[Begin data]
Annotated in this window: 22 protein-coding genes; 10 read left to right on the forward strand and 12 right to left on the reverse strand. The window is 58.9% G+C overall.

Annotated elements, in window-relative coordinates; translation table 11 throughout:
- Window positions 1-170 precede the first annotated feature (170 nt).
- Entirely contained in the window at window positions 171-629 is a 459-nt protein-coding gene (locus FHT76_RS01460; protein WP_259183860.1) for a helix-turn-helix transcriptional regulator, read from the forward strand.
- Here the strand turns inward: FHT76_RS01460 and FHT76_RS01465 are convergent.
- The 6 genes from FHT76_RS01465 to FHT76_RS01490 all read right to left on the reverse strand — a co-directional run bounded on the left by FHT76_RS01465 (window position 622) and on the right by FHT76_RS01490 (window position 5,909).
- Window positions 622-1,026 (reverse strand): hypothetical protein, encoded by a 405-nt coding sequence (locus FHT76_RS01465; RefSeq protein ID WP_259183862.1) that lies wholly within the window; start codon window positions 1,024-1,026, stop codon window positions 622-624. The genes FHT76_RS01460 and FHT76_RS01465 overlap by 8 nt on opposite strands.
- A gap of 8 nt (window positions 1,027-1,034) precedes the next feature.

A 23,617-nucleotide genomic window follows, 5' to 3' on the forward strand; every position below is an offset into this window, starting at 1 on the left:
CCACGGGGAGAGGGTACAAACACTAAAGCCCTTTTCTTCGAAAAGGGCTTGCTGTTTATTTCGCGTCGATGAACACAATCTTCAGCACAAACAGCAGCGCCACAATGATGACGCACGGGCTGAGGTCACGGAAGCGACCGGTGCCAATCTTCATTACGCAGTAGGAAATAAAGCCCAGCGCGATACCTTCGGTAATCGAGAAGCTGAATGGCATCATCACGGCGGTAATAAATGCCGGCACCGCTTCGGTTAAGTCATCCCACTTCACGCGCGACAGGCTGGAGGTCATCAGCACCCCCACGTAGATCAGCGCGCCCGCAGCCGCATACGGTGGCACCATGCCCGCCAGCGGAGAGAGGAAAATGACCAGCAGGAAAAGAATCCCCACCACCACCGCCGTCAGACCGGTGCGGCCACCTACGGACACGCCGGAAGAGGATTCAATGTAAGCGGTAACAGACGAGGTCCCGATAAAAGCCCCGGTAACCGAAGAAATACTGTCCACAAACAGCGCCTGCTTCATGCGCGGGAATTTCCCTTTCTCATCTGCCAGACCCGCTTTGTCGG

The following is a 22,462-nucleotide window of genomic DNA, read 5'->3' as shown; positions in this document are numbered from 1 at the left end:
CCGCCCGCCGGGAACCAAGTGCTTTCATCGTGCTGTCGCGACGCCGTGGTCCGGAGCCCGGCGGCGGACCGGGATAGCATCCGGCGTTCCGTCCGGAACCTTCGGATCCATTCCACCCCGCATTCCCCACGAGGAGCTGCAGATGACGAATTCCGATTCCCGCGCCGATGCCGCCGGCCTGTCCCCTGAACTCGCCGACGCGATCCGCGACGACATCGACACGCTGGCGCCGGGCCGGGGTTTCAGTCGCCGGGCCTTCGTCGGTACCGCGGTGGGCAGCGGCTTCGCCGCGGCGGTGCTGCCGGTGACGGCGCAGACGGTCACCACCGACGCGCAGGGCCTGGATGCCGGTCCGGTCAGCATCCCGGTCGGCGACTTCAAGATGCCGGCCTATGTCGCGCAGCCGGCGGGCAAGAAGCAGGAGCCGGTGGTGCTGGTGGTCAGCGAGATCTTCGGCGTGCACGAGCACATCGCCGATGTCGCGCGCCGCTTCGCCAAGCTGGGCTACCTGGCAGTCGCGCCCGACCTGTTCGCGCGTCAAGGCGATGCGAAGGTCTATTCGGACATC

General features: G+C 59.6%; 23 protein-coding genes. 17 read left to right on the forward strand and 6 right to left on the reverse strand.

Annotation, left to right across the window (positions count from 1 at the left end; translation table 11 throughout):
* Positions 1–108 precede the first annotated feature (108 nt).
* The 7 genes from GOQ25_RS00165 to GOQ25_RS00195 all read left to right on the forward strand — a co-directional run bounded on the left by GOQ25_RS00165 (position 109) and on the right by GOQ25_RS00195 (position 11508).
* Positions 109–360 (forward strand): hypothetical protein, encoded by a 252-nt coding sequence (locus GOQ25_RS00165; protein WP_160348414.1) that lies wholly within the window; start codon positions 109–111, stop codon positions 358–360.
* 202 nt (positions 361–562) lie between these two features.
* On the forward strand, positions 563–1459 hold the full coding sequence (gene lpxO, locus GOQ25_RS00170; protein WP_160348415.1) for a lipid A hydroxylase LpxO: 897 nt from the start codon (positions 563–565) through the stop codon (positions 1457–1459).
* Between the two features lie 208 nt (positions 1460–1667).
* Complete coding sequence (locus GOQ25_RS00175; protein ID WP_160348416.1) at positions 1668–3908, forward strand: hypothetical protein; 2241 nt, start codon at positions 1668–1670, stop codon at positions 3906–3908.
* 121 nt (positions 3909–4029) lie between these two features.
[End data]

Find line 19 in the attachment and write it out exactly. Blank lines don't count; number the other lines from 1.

* On the forward strand, positions 563–1459 hold the full coding sequence (gene lpxO, locus GOQ25_RS00170; protein WP_160348415.1) for a lipid A hydroxylase LpxO: 897 nt from the start codon (positions 563–565) through the stop codon (positions 1457–1459).